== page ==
The customer has received personalized messaging, delivered to him on his device of choice, with content that matters to him and offers that are based on his needs at that moment in time. This is a great experience.

3) A personalized experience based on location

A customer buys tickets on her computer for an upcoming sporting event. She receives a confirmation email prompting her to download the ticket seller’s app. When she downloads the app, her tickets are downloaded to Passbook, eliminating the need to carry paper tickets. On the night of the game, the app then guides her to her seat. When she sits down, she receives a push notification letting her know she can now order food to be delivered directly to her seat. She places an order for hot dogs and soda; thanks to a beacon installed underneath the seats, she can have the food delivered directly to her, without missing any of the action of the game.

The customer is able to simplify her stadium experience, eliminate the stress of finding her seat, and catch more of the game she has paid to see—all because of mobile orchestration

This is a great experience.

6 steps for getting started with mobile orchestration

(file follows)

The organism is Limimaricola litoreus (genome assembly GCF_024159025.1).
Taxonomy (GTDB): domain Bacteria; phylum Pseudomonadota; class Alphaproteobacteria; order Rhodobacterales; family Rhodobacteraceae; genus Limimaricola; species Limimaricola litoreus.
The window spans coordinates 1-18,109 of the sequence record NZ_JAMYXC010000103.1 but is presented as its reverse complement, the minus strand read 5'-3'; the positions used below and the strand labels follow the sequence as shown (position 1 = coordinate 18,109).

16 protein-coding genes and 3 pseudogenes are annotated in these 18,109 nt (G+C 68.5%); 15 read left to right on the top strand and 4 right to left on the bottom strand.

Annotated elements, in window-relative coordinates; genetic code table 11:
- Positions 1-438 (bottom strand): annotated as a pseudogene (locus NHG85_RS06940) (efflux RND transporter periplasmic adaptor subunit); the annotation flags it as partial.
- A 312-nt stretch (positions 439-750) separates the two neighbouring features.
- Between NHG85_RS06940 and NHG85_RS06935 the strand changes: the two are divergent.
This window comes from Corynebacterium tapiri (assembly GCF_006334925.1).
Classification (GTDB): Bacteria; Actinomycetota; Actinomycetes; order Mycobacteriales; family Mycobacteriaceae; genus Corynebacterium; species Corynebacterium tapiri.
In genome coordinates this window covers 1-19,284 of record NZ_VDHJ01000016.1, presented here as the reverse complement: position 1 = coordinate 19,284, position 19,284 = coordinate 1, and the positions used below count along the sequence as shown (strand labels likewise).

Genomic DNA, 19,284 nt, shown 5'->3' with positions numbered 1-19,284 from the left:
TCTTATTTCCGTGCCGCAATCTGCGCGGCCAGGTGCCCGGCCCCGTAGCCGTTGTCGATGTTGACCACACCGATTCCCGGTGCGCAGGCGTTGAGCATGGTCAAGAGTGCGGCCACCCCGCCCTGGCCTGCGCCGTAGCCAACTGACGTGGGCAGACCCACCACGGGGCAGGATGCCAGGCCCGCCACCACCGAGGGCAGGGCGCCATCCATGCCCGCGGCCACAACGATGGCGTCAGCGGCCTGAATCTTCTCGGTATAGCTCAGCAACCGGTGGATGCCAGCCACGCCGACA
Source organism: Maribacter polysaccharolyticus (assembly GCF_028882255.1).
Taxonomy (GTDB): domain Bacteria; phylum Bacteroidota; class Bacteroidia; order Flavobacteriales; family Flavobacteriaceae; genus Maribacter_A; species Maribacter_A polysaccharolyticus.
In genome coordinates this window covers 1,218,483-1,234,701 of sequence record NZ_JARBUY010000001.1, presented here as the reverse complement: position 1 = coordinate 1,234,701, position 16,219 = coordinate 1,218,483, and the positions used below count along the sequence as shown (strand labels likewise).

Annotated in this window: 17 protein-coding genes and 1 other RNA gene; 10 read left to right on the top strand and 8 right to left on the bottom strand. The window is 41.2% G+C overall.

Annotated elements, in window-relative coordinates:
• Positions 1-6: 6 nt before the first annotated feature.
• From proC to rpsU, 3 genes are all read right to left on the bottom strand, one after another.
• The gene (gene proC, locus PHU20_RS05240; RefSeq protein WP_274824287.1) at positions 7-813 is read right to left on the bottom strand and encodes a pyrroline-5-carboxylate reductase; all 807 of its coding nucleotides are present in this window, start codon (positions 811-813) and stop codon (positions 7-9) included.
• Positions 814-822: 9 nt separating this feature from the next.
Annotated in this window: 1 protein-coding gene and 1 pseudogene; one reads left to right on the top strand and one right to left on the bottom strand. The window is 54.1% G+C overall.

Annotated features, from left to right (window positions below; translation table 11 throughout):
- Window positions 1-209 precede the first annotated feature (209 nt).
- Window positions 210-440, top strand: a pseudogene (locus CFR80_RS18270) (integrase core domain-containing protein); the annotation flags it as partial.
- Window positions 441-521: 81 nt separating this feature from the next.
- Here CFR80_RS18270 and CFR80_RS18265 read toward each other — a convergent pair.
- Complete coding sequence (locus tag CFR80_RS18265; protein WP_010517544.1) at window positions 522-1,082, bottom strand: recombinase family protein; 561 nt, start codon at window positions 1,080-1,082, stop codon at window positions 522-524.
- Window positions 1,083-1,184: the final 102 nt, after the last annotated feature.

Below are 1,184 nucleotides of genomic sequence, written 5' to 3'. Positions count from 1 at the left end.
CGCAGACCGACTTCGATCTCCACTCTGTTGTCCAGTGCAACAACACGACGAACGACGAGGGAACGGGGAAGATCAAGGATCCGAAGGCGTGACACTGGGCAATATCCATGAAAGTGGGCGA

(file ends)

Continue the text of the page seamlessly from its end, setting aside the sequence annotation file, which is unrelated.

We’ve given you a snapshot of what mobile orchestration looks like. Now, the next question is: Where do you start? How do you get from a “batch and blast” text message or push notification to the highly orchestrated mobile experiences we’ve described? Here are five steps to guide marketers toward a new way of thinking about and doing mobile marketing.

Step 1. Break down organizational silos.

Why aren’t brands better at orchestrating marketing—mobile marketing, in particular? Many rely on marketing teams that aren’t structured to take advantage of the tectonic shifts we’ve discussed. Instead, marketing departments are divided into silos, where they operate independently from each other and the sales teams. For instance, an email-marketing group will strategize on and execute a campaign that has little or no connection to what its display advertising counterparts are doing or what the social media folks are deploying. Each marketing team is its own fiefdom.

The lack of coordination within teams has been especially apparent in mobile marketing. Marketers often aren’t even in charge of a brand’s mobile strategy. Instead, an IT department or an outside agency will run an SMS campaign. This disconnect is a big mistake. Marketing teams cannot offer an orchestrated customer experience if they, themselves, are not orchestrated.

Here are the steps necessary to build a marketing team that is coordinated and focused solely on the customer:

  • Give marketers responsibility for all mobile messaging.